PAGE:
Tube Punctures from Wire Wheels
I've had a puncture twice with my car - so did a friend of mine (not a good feeling - espesially when the front tyre May be it's because of the wire-wheel. It seems like the nipples on the spokes are causing the problem I tried using a strong tape on the nipple side of the wheel-rim. It did happen again....I wonder if a broad rubberband is the solution, covering the whole inside of the rim? What are yours experience and solution? (I don't thin any vendors offer 16" center lace wheels with the spokes laced to the well of the rim?). Thank you. - Martin Jacobsen, (120 DHC)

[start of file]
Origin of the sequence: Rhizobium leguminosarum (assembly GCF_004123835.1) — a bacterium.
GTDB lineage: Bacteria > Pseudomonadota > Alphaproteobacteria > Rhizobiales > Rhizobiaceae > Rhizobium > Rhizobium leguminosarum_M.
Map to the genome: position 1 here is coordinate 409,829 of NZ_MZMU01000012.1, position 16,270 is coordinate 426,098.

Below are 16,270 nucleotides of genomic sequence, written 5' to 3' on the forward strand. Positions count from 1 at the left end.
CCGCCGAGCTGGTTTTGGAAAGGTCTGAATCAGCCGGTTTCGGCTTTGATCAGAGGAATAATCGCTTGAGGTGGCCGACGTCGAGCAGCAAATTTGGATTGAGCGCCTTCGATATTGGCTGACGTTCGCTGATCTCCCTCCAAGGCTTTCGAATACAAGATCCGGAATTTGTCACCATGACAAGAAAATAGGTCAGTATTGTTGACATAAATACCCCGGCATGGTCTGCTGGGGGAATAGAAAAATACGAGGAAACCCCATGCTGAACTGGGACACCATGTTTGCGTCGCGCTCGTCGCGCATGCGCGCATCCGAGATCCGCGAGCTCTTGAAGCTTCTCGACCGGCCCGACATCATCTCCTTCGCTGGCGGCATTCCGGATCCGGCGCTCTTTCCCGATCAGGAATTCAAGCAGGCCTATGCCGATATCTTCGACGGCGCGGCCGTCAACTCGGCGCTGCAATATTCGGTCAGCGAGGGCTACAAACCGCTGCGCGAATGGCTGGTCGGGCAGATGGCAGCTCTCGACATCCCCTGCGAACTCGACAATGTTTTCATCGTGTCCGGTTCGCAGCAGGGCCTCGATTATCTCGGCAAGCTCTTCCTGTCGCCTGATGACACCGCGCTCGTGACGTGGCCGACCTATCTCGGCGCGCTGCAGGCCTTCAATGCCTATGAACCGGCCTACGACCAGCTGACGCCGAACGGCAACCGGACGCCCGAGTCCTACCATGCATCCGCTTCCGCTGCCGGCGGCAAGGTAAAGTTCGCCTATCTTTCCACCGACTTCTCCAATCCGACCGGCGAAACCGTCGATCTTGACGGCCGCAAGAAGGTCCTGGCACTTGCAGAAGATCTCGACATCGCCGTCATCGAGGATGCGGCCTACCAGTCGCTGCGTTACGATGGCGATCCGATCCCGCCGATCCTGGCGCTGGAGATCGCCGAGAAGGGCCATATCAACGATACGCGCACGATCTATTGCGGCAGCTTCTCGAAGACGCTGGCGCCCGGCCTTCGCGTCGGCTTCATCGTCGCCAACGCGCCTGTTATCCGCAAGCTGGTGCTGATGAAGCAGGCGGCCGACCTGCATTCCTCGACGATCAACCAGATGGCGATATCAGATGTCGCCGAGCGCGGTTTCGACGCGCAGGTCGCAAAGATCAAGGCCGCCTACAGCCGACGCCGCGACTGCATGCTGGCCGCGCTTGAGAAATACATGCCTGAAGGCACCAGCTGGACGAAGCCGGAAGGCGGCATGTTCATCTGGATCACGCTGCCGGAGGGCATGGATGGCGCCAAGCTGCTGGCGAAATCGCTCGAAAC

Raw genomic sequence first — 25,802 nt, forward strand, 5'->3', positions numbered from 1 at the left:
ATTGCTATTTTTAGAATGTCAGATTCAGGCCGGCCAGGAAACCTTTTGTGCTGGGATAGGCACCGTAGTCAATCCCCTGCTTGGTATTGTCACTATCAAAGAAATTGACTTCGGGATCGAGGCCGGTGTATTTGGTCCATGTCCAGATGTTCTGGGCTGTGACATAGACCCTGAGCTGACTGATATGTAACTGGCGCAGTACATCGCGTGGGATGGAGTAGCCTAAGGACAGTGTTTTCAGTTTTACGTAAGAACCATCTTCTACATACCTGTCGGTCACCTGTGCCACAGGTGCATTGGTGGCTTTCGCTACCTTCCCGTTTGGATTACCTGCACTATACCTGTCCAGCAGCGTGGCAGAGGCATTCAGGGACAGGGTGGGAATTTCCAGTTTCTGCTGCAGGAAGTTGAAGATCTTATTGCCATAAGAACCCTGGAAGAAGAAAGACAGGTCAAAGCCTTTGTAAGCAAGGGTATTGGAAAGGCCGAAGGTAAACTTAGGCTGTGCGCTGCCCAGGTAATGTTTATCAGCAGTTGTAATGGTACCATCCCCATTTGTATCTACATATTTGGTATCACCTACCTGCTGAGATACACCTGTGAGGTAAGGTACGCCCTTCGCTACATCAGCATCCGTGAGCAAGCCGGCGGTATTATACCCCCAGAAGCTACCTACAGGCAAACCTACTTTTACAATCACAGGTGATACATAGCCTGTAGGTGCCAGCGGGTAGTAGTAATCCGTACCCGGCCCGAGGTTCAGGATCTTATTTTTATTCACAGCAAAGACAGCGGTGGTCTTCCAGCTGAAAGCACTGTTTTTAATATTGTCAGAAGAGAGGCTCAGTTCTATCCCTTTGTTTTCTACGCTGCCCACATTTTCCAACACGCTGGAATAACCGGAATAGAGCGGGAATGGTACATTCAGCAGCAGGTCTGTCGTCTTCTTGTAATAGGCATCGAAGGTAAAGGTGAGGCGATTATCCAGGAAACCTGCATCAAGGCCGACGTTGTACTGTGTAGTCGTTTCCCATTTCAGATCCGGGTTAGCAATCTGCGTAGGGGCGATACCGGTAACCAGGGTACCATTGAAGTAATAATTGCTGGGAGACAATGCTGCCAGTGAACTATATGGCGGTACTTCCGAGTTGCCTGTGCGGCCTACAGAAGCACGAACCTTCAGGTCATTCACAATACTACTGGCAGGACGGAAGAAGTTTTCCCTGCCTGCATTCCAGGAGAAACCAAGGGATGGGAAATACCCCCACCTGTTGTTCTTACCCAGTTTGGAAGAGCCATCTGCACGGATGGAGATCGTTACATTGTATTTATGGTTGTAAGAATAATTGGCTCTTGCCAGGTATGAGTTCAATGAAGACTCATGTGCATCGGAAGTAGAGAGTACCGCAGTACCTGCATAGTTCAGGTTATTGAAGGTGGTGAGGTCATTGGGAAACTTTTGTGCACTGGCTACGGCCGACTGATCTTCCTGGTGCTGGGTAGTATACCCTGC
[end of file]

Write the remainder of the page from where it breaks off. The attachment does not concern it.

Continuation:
I have a "rim band" on the inside of my 16" wire wheels. It is the same type of thing used by bicyles on the inside of their wheels. The local tire store in New York obtained them. I also went through all of the spokes INSIDE and found a few that seemed to be a bit sharp. A few minutes with the Dremel tool took care of those sharp ones. A call to Coker Tire (ad is generally in Hemmings) may turn up the rim bands if not otherwise available. After doing a favor for a friend with a 120 at the time...he was new to Jags and did some ignition work; points, plugs wires, cap rotor, etc. and the car wouldn't start. Needless to say, the reverse plug numbering was the culprit... anyway, he had an extra set of older Perelli's. He gave them to me for helping him! I made the mistake of fitting them to my 140. One day on the Long Island Expressway (at 75 mph) the right front one disintegrated. Rubber flying all over the place. Fortunaterly I was planning a repaint because as the tire came apart the steel wires did a good job of removing the paint from around the fender well. I checked one of the others and found that the lack of the rim band probably contributed to the destruction. I purchased a set of the Road Speeds as originally fitted along with whatever else Coker suggested by way of installation. The local tire installer on Long Island that I used was very careful in the installation. Thank goodness no other problems. - Barry Goldman